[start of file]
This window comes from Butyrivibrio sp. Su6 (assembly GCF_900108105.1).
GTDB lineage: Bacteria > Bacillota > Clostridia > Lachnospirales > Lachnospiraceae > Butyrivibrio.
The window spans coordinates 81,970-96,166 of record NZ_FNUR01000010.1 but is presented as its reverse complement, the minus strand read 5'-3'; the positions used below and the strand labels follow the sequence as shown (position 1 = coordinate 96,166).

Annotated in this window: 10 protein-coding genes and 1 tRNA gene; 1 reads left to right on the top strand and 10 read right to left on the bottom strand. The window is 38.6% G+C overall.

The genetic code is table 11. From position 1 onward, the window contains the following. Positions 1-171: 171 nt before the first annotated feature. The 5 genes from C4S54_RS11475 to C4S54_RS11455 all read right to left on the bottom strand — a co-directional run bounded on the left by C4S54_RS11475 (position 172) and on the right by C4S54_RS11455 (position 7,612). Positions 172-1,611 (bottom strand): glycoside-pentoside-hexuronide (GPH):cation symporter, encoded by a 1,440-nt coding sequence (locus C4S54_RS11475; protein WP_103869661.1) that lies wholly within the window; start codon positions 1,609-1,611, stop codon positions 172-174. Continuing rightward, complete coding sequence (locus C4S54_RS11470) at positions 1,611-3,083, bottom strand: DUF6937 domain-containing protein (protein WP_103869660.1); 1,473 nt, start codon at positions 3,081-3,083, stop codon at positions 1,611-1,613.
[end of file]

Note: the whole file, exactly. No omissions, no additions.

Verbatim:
This window comes from Butyrivibrio sp. Su6 (assembly GCF_900108105.1).
GTDB lineage: Bacteria > Bacillota > Clostridia > Lachnospirales > Lachnospiraceae > Butyrivibrio.
The window spans coordinates 81,970-96,166 of record NZ_FNUR01000010.1 but is presented as its reverse complement, the minus strand read 5'-3'; the positions used below and the strand labels follow the sequence as shown (position 1 = coordinate 96,166).

Annotated in this window: 10 protein-coding genes and 1 tRNA gene; 1 reads left to right on the top strand and 10 read right to left on the bottom strand. The window is 38.6% G+C overall.

The genetic code is table 11. From position 1 onward, the window contains the following. Positions 1-171: 171 nt before the first annotated feature. The 5 genes from C4S54_RS11475 to C4S54_RS11455 all read right to left on the bottom strand — a co-directional run bounded on the left by C4S54_RS11475 (position 172) and on the right by C4S54_RS11455 (position 7,612). Positions 172-1,611 (bottom strand): glycoside-pentoside-hexuronide (GPH):cation symporter, encoded by a 1,440-nt coding sequence (locus C4S54_RS11475; protein WP_103869661.1) that lies wholly within the window; start codon positions 1,609-1,611, stop codon positions 172-174. Continuing rightward, complete coding sequence (locus C4S54_RS11470) at positions 1,611-3,083, bottom strand: DUF6937 domain-containing protein (protein WP_103869660.1); 1,473 nt, start codon at positions 3,081-3,083, stop codon at positions 1,611-1,613.